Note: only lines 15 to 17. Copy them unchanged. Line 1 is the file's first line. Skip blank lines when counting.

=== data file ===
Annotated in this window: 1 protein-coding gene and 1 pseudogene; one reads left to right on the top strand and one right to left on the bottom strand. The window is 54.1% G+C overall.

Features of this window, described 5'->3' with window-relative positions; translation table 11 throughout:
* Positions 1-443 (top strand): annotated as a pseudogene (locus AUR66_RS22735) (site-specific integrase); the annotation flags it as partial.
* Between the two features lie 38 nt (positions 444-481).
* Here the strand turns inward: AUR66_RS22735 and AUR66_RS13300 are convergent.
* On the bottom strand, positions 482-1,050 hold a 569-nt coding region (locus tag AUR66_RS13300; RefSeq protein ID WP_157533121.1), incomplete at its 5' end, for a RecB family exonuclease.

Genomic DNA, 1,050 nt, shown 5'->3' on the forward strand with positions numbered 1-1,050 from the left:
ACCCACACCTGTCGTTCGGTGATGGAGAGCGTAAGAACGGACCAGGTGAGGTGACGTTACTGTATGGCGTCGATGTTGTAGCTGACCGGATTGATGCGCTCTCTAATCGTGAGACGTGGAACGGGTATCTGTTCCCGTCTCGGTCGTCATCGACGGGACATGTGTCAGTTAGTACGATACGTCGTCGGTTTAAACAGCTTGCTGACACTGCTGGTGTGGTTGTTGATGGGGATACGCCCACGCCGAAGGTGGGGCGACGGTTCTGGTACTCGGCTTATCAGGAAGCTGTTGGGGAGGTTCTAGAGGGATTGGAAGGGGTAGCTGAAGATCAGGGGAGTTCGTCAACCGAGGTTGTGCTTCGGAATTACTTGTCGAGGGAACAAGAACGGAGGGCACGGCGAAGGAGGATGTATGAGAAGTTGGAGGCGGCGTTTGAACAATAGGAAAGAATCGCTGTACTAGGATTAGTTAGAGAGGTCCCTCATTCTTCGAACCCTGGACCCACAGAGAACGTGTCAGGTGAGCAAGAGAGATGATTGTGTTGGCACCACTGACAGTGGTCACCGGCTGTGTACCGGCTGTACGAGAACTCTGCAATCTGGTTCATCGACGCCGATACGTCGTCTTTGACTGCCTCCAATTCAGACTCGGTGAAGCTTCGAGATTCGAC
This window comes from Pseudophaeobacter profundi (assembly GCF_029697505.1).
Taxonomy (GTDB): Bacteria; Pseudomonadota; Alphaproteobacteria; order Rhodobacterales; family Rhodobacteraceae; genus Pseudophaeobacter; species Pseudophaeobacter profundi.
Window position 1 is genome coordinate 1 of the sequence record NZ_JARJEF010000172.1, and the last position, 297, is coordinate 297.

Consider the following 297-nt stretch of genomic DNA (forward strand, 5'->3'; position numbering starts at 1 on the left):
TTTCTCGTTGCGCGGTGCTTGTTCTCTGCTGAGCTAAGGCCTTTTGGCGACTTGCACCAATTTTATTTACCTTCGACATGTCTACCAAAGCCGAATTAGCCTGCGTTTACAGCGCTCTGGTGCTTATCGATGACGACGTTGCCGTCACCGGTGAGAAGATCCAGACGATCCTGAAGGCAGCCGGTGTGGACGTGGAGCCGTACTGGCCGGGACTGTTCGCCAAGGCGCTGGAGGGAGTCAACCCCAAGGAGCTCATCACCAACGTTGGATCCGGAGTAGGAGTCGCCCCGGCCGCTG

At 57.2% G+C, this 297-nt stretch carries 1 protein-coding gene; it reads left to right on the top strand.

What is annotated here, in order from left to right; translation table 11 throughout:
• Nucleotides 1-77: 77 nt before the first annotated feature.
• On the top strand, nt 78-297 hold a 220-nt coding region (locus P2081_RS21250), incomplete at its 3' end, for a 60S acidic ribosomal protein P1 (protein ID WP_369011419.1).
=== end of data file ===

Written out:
What is annotated here, in order from left to right; translation table 11 throughout:
• Nucleotides 1-77: 77 nt before the first annotated feature.
• On the top strand, nt 78-297 hold a 220-nt coding region (locus P2081_RS21250), incomplete at its 3' end, for a 60S acidic ribosomal protein P1 (protein ID WP_369011419.1).